In My Words: N.C.'s energy bets driven by ideology, not economic wisdom
Associate Professor Dave Gammon's column for several North Carolina newspapers looks at the way lawmakers support or ignore two forms of energy production in the most recent state budget.
The following column appeared recently in the Fayetteville (N.C.) Observer, the Winston-Salem Journal, the (Burlington, N.C.) Times-News and the Gaston Gazette via the Elon University Writers Syndicate. Views are those of the author and not Elon University.
N.C.'s energy bets driven by ideology, not economic wisdom
By Dave Gammon - firstname.lastname@example.org
The North Carolina General Assembly finalized a state budget this fall that promotes fracking and demotes solar.
A popular 35 percent tax credit for new solar installations will now expire at the end of 2015, and the state also approved $500,000 to drill vertical wells in the hopes of finding natural gas for fracking. Neither shift makes sense for North Carolina.
Fracking is not always bad, nor is solar always good. Like most investment decisions, the value of the investment depends on context.
Two decades ago the technologies for both fracking and solar were poorly developed. Today, fracking in the United States is an overall sound economic investment, as evidenced by significantly lower gas prices at the pump. Places like North Dakota are thriving economically because of fracking.
North Carolina, however, is no North Dakota. Search online for images of shale oil maps and you see large reserves concentrated in places like North Dakota, Oklahoma and Pennsylvania. If you are lucky and you squint, the map might show a couple of slivers of shale oil running through North Carolina’s Piedmont. Ideologically driven lawmakers somehow get inspired by these puny slivers.
Pragmatic energy executives likely find no inspiration. The prospects for fracking to provide an economic boost to North Carolina are slim to nil. Industry will almost certainly remain fixated on shale oil in other states, regardless of enticements from North Carolina lawmakers.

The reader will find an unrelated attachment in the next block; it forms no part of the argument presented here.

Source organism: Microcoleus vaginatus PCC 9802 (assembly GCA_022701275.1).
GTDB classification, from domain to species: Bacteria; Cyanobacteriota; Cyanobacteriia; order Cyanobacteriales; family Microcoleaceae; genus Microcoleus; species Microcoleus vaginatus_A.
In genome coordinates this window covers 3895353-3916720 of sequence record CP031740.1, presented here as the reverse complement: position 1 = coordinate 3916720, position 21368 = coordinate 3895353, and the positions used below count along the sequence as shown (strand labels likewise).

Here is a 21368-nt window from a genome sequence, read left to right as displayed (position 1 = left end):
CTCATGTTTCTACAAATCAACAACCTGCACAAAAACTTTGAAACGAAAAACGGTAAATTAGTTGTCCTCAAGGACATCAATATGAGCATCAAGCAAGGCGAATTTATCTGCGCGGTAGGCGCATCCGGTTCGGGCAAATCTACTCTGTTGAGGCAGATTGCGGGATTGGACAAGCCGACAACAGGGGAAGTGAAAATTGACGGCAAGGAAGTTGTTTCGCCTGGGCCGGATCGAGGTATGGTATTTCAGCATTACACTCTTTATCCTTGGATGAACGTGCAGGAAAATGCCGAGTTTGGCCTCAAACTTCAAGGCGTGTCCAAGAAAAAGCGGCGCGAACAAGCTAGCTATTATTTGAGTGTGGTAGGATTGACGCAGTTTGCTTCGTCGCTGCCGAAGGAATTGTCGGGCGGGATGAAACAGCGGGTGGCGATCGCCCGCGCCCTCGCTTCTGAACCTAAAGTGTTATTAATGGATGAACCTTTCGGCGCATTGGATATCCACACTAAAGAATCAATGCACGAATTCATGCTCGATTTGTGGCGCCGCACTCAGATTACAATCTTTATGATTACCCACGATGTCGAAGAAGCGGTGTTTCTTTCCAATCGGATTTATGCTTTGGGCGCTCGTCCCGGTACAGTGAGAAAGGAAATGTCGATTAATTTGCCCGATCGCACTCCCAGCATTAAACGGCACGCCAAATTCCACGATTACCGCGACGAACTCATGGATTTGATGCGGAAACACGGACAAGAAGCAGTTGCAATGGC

On the other hand, the U.S. solar industry has a sunny future with more than a hundredfold growth in new solar capacity over the last decade. North Carolina may be a poor location for fracking, but the solar industry is a different story. We are currently one of the top four states in the country and the leader in the Southeast for installed solar capacity, giving us a wonderful competitive advantage for an economic future that will be dominated by renewable energy.
Some critics, especially Republican critics, argue the government should stay out of the solar industry. As proof they point to the federal government’s failed 2009 investment of more than $500 million into California-based Solyndra, which went bankrupt two years after receiving its massive loan guarantee.
Solyndra was a bad investment because of the company’s faulty business model, not because of market demand. The liberal architects of the federal bet on Solyndra should have known this, but they let ideology guide their decision more than data and sound economic policy.
Betting on the solar industry as a whole continues to make economic sense, especially in North Carolina. Recent technological innovations, economic globalization and, yes, government tax credits and subsidies have all contributed to the extraordinary growth of the solar industry. Even in conservative strongholds like Arizona and Texas the solar industry is taking off, and Republican leaders like Nevada’s Gov. Brian Sandoval are playing a prominent role.
And in some western European nations with a longer history of government support, the price of solar-based electricity is now competitive with electricity from other sources, and governments are actually able to withdraw their subsidies now that the private market is firmly established.
North Carolina may have withdrawn its tax credits, but at the moment, that only means growth in solar will continue elsewhere. Other states will likely leapfrog ahead of the Old North State as solar companies lay off workers and move their businesses to more forward-thinking communities.
One bright spot in the General Assembly’s budget negotiations was the retention of North Carolina’s renewable energy portfolio standards, despite grumblings from some state legislators. These standards are currently set at 6 percent but rise to 10 percent in 2018, and 12.5 percent in 2021. They provide a powerful economic incentive for the solar industry to make investments in our state, although the withdrawal of solar tax credits muddles the overall outlook for this form of renewable energy.
Hopefully in the future our lawmakers will be guided more by facts than by ideology when making decisions about energy.
Dave Gammon is an associate professor of biology at Elon University.
Elon University faculty with an interest in sharing their expertise with wider audiences are encouraged to contact Eric Townsend (email@example.com) in the Office of University Communications should they like assistance with prospective newspaper op/ed submissions.